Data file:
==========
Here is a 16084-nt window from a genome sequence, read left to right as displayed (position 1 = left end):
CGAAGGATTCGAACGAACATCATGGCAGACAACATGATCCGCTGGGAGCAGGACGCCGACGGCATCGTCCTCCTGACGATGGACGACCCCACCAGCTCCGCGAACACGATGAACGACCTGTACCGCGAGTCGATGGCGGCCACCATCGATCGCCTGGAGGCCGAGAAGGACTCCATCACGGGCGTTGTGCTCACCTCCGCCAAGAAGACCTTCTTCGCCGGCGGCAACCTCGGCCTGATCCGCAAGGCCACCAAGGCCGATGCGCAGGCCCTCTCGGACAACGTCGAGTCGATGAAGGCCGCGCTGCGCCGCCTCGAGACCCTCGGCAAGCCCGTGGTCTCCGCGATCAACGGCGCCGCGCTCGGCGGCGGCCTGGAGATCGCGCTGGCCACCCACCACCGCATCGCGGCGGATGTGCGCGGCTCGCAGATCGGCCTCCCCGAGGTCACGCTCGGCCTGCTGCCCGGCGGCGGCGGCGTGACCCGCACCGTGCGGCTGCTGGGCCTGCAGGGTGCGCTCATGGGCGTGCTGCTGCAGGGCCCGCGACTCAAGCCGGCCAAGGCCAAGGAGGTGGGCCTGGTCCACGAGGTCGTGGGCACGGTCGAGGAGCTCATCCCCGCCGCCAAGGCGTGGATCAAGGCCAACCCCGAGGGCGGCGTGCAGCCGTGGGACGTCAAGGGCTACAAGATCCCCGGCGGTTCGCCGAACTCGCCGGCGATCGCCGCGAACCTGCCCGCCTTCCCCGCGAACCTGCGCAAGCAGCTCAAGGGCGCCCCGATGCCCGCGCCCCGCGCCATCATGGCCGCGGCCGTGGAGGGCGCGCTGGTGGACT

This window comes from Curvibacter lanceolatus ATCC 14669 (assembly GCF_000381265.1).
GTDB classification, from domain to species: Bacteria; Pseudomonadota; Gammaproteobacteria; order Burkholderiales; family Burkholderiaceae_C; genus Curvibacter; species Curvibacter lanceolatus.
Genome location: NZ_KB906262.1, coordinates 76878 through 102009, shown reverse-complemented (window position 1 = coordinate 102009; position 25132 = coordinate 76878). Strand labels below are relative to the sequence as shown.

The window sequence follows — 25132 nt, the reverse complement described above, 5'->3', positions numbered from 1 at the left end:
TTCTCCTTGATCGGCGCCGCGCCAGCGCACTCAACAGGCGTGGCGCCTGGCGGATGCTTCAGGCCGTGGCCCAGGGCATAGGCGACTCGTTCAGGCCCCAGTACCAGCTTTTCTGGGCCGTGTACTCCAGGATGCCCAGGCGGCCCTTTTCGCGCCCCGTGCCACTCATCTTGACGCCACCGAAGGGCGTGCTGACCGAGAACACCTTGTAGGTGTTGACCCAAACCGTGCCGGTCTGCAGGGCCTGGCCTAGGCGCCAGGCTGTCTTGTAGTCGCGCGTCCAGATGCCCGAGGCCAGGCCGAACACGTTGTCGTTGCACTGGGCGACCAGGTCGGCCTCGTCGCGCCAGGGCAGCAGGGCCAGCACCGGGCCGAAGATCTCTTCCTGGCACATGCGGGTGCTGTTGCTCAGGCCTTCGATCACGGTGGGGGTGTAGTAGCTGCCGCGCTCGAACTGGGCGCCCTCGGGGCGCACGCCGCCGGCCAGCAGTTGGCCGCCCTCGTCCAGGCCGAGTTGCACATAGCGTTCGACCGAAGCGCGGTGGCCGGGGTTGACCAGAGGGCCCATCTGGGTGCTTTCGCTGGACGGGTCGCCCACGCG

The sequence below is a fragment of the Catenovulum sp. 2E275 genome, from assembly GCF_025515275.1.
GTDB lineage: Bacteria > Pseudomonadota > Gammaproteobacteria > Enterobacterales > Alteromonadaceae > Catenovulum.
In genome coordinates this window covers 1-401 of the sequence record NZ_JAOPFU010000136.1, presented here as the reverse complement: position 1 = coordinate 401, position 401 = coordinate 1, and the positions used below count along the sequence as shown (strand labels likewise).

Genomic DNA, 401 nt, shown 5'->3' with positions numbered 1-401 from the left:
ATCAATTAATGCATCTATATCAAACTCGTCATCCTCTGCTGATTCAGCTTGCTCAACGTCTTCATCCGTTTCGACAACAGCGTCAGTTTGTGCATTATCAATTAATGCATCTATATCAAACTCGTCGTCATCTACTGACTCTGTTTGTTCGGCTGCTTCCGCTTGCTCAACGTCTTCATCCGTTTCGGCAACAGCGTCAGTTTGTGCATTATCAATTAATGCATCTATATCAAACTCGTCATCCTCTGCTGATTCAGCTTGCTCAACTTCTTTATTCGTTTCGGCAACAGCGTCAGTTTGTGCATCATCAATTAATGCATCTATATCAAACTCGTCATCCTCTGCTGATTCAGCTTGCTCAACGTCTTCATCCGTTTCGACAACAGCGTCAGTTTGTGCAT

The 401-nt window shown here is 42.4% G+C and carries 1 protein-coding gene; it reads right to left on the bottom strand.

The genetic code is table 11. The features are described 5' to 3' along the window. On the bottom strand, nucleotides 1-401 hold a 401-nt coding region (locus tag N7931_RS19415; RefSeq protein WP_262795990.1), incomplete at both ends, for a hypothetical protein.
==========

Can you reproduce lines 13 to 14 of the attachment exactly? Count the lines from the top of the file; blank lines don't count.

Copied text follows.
The 401-nt window shown here is 42.4% G+C and carries 1 protein-coding gene; it reads right to left on the bottom strand.

The genetic code is table 11. The features are described 5' to 3' along the window. On the bottom strand, nucleotides 1-401 hold a 401-nt coding region (locus tag N7931_RS19415; RefSeq protein WP_262795990.1), incomplete at both ends, for a hypothetical protein.